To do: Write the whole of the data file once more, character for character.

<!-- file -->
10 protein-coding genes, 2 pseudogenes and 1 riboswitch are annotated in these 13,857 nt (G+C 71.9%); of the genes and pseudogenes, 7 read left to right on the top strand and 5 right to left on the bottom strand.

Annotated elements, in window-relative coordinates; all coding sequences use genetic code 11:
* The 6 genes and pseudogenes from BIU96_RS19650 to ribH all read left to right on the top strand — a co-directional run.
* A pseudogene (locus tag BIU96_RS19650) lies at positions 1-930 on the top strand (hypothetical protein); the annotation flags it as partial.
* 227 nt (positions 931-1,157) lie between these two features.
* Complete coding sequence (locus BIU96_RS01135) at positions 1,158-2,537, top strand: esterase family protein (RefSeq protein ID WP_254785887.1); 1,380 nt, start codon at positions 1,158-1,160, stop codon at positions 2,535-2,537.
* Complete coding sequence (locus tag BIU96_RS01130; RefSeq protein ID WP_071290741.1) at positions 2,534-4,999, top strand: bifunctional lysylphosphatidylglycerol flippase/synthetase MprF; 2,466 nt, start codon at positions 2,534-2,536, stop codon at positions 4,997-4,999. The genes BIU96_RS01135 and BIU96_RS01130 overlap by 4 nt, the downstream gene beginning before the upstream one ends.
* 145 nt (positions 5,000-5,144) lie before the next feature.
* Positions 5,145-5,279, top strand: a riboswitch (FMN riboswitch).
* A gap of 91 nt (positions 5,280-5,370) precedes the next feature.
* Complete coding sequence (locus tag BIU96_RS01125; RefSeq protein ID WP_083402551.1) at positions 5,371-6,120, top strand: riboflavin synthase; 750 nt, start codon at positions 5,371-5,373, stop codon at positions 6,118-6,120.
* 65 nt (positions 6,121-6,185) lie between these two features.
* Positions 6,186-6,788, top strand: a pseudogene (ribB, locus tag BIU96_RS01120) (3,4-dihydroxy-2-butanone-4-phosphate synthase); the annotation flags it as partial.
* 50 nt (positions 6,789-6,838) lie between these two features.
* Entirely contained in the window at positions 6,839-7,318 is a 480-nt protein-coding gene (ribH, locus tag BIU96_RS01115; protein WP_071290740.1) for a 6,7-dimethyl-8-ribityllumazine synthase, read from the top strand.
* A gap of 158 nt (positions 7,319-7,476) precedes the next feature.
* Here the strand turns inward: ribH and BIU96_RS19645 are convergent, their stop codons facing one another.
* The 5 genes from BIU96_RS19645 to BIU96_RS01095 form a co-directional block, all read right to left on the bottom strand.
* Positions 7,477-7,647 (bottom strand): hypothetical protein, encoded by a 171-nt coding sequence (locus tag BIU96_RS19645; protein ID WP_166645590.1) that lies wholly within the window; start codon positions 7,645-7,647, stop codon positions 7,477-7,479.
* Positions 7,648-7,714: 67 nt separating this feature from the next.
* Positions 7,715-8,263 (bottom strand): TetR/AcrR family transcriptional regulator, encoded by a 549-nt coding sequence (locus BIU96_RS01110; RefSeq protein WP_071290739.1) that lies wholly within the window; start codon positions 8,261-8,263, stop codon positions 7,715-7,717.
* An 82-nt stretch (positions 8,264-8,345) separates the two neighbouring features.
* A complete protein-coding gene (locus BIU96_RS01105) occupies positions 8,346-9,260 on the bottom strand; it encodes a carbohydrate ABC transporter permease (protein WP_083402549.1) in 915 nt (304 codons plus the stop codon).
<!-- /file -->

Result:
10 protein-coding genes, 2 pseudogenes and 1 riboswitch are annotated in these 13,857 nt (G+C 71.9%); of the genes and pseudogenes, 7 read left to right on the top strand and 5 right to left on the bottom strand.

Annotated elements, in window-relative coordinates; all coding sequences use genetic code 11:
* The 6 genes and pseudogenes from BIU96_RS19650 to ribH all read left to right on the top strand — a co-directional run.
* A pseudogene (locus tag BIU96_RS19650) lies at positions 1-930 on the top strand (hypothetical protein); the annotation flags it as partial.
* 227 nt (positions 931-1,157) lie between these two features.
* Complete coding sequence (locus BIU96_RS01135) at positions 1,158-2,537, top strand: esterase family protein (RefSeq protein ID WP_254785887.1); 1,380 nt, start codon at positions 1,158-1,160, stop codon at positions 2,535-2,537.
* Complete coding sequence (locus tag BIU96_RS01130; RefSeq protein ID WP_071290741.1) at positions 2,534-4,999, top strand: bifunctional lysylphosphatidylglycerol flippase/synthetase MprF; 2,466 nt, start codon at positions 2,534-2,536, stop codon at positions 4,997-4,999. The genes BIU96_RS01135 and BIU96_RS01130 overlap by 4 nt, the downstream gene beginning before the upstream one ends.
* 145 nt (positions 5,000-5,144) lie before the next feature.
* Positions 5,145-5,279, top strand: a riboswitch (FMN riboswitch).
* A gap of 91 nt (positions 5,280-5,370) precedes the next feature.
* Complete coding sequence (locus tag BIU96_RS01125; RefSeq protein ID WP_083402551.1) at positions 5,371-6,120, top strand: riboflavin synthase; 750 nt, start codon at positions 5,371-5,373, stop codon at positions 6,118-6,120.
* 65 nt (positions 6,121-6,185) lie between these two features.
* Positions 6,186-6,788, top strand: a pseudogene (ribB, locus tag BIU96_RS01120) (3,4-dihydroxy-2-butanone-4-phosphate synthase); the annotation flags it as partial.
* 50 nt (positions 6,789-6,838) lie between these two features.
* Entirely contained in the window at positions 6,839-7,318 is a 480-nt protein-coding gene (ribH, locus tag BIU96_RS01115; protein WP_071290740.1) for a 6,7-dimethyl-8-ribityllumazine synthase, read from the top strand.
* A gap of 158 nt (positions 7,319-7,476) precedes the next feature.
* Here the strand turns inward: ribH and BIU96_RS19645 are convergent, their stop codons facing one another.
* The 5 genes from BIU96_RS19645 to BIU96_RS01095 form a co-directional block, all read right to left on the bottom strand.
* Positions 7,477-7,647 (bottom strand): hypothetical protein, encoded by a 171-nt coding sequence (locus tag BIU96_RS19645; protein ID WP_166645590.1) that lies wholly within the window; start codon positions 7,645-7,647, stop codon positions 7,477-7,479.
* Positions 7,648-7,714: 67 nt separating this feature from the next.
* Positions 7,715-8,263 (bottom strand): TetR/AcrR family transcriptional regulator, encoded by a 549-nt coding sequence (locus BIU96_RS01110; RefSeq protein WP_071290739.1) that lies wholly within the window; start codon positions 8,261-8,263, stop codon positions 7,715-7,717.
* An 82-nt stretch (positions 8,264-8,345) separates the two neighbouring features.
* A complete protein-coding gene (locus BIU96_RS01105) occupies positions 8,346-9,260 on the bottom strand; it encodes a carbohydrate ABC transporter permease (protein WP_083402549.1) in 915 nt (304 codons plus the stop codon).